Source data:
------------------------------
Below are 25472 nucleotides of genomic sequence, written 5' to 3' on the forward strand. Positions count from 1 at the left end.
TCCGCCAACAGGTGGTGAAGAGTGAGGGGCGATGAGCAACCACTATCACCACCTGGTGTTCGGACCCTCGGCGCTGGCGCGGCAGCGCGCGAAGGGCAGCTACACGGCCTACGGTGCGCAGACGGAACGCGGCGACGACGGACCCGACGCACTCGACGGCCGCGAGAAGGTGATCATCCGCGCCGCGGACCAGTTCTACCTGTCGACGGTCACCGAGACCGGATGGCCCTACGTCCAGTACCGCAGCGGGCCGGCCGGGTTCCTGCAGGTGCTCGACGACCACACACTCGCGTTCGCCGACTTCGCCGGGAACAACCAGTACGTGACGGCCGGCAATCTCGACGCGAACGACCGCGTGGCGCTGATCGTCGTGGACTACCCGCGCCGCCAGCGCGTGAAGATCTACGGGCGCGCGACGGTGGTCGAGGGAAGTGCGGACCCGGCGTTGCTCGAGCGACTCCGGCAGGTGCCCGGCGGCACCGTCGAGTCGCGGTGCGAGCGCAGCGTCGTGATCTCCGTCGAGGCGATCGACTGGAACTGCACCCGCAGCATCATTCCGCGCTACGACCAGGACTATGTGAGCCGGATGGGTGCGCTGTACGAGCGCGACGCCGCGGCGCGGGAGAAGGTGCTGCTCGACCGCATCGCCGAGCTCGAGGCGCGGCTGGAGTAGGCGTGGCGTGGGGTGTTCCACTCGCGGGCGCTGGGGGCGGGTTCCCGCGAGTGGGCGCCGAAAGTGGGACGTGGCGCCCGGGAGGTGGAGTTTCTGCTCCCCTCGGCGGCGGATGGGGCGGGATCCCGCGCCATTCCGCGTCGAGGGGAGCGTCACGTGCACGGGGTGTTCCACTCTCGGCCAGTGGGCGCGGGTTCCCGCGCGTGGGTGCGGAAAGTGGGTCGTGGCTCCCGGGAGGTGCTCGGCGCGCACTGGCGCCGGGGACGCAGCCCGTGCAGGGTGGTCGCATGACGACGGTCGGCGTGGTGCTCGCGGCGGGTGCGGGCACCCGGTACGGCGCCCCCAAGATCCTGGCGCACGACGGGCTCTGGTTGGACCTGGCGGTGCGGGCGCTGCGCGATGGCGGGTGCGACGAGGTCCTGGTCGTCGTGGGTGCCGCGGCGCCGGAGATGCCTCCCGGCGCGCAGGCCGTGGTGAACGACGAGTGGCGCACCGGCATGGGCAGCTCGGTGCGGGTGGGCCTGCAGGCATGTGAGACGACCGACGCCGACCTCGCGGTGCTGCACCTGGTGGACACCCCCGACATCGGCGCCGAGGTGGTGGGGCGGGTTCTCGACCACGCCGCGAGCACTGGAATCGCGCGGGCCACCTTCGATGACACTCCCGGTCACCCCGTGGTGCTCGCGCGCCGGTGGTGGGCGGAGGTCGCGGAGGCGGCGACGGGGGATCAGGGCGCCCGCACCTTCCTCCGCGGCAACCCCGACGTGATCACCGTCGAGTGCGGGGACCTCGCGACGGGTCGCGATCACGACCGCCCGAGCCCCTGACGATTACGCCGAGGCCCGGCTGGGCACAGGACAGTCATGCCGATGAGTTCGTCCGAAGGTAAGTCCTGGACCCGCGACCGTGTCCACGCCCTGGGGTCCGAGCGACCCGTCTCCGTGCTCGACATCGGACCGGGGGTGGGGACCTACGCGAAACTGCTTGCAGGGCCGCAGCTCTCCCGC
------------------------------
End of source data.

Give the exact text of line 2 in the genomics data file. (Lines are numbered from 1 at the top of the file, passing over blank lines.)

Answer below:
TCCGCCAACAGGTGGTGAAGAGTGAGGGGCGATGAGCAACCACTATCACCACCTGGTGTTCGGACCCTCGGCGCTGGCGCGGCAGCGCGCGAAGGGCAGCTACACGGCCTACGGTGCGCAGACGGAACGCGGCGACGACGGACCCGACGCACTCGACGGCCGCGAGAAGGTGATCATCCGCGCCGCGGACCAGTTCTACCTGTCGACGGTCACCGAGACCGGATGGCCCTACGTCCAGTACCGCAGCGGGCCGGCCGGGTTCCTGCAGGTGCTCGACGACCACACACTCGCGTTCGCCGACTTCGCCGGGAACAACCAGTACGTGACGGCCGGCAATCTCGACGCGAACGACCGCGTGGCGCTGATCGTCGTGGACTACCCGCGCCGCCAGCGCGTGAAGATCTACGGGCGCGCGACGGTGGTCGAGGGAAGTGCGGACCCGGCGTTGCTCGAGCGACTCCGGCAGGTGCCCGGCGGCACCGTCGAGTCGCGGTGCGAGCGCAGCGTCGTGATCTCCGTCGAGGCGATCGACTGGAACTGCACCCGCAGCATCATTCCGCGCTACGACCAGGACTATGTGAGCCGGATGGGTGCGCTGTACGAGCGCGACGCCGCGGCGCGGGAGAAGGTGCTGCTCGACCGCATCGCCGAGCTCGAGGCGCGGCTGGAGTAGGCGTGGCGTGGGGTGTTCCACTCGCGGGCGCTGGGGGCGGGTTCCCGCGAGTGGGCGCCGAAAGTGGGACGTGGCGCCCGGGAGGTGGAGTTTCTGCTCCCCTCGGCGGCGGATGGGGCGGGATCCCGCGCCATTCCGCGTCGAGGGGAGCGTCACGTGCACGGGGTGTTCCACTCTCGGCCAGTGGGCGCGGGTTCCCGCGCGTGGGTGCGGAAAGTGGGTCGTGGCTCCCGGGAGGTGCTCGGCGCGCACTGGCGCCGGGGACGCAGCCCGTGCAGGGTGGTCGCATGACGACGGTCGGCGTGGTGCTCGCGGCGGGTGCGGGCACCCGGTACGGCGCCCCCAAGATCCTGGCGCACGACGGGCTCTGGTTGGACCTGGCGGTGCGGGCGCTGCGCGATGGCGGGTGCGACGAGGTCCTGGTCGTCGTGGGTGCCGCGGCGCCGGAGATGCCTCCCGGCGCGCAGGCCGTGGTGAACGACGAGTGGCGCACCGGCATGGGCAGCTCGGTGCGGGTGGGCCTGCAGGCATGTGAGACGACCGACGCCGACCTCGCGGTGCTGCACCTGGTGGACACCCCCGACATCGGCGCCGAGGTGGTGGGGCGGGTTCTCGACCACGCCGCGAGCACTGGAATCGCGCGGGCCACCTTCGATGACACTCCCGGTCACCCCGTGGTGCTCGCGCGCCGGTGGTGGGCGGAGGTCGCGGAGGCGGCGACGGGGGATCAGGGCGCCCGCACCTTCCTCCGCGGCAACCCCGACGTGATCACCGTCGAGTGCGGGGACCTCGCGACGGGTCGCGATCACGACCGCCCGAGCCCCTGACGATTACGCCGAGGCCCGGCTGGGCACAGGACAGTCATGCCGATGAGTTCGTCCGAAGGTAAGTCCTGGACCCGCGACCGTGTCCACGCCCTGGGGTCCGAGCGACCCGTCTCCGTGCTCGACATCGGACCGGGGGTGGGGACCTACGCGAAACTGCTTGCAGGGCCGCAGCTCTCCCGC